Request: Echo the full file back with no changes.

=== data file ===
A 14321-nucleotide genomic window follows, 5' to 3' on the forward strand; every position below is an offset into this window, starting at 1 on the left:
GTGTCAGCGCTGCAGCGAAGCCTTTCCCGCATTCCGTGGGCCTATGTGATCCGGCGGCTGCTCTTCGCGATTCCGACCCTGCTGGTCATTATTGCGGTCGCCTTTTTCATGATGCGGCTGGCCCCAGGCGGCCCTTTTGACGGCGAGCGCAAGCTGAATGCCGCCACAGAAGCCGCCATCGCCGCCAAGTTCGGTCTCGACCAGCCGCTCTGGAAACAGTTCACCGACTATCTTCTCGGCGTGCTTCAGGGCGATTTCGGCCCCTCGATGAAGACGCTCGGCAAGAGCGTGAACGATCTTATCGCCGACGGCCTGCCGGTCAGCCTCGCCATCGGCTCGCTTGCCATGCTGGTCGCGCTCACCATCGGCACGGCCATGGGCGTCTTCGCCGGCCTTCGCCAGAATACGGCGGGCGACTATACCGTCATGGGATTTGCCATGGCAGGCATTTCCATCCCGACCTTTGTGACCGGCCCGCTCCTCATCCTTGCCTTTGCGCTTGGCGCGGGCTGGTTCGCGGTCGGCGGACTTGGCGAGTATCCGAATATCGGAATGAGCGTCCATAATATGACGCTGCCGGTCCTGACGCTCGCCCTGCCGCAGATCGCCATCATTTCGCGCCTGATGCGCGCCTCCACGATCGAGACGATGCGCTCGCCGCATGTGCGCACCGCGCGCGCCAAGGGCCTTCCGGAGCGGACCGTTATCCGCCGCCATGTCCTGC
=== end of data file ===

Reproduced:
A 14321-nucleotide genomic window follows, 5' to 3' on the forward strand; every position below is an offset into this window, starting at 1 on the left:
GTGTCAGCGCTGCAGCGAAGCCTTTCCCGCATTCCGTGGGCCTATGTGATCCGGCGGCTGCTCTTCGCGATTCCGACCCTGCTGGTCATTATTGCGGTCGCCTTTTTCATGATGCGGCTGGCCCCAGGCGGCCCTTTTGACGGCGAGCGCAAGCTGAATGCCGCCACAGAAGCCGCCATCGCCGCCAAGTTCGGTCTCGACCAGCCGCTCTGGAAACAGTTCACCGACTATCTTCTCGGCGTGCTTCAGGGCGATTTCGGCCCCTCGATGAAGACGCTCGGCAAGAGCGTGAACGATCTTATCGCCGACGGCCTGCCGGTCAGCCTCGCCATCGGCTCGCTTGCCATGCTGGTCGCGCTCACCATCGGCACGGCCATGGGCGTCTTCGCCGGCCTTCGCCAGAATACGGCGGGCGACTATACCGTCATGGGATTTGCCATGGCAGGCATTTCCATCCCGACCTTTGTGACCGGCCCGCTCCTCATCCTTGCCTTTGCGCTTGGCGCGGGCTGGTTCGCGGTCGGCGGACTTGGCGAGTATCCGAATATCGGAATGAGCGTCCATAATATGACGCTGCCGGTCCTGACGCTCGCCCTGCCGCAGATCGCCATCATTTCGCGCCTGATGCGCGCCTCCACGATCGAGACGATGCGCTCGCCGCATGTGCGCACCGCGCGCGCCAAGGGCCTTCCGGAGCGGACCGTTATCCGCCGCCATGTCCTGC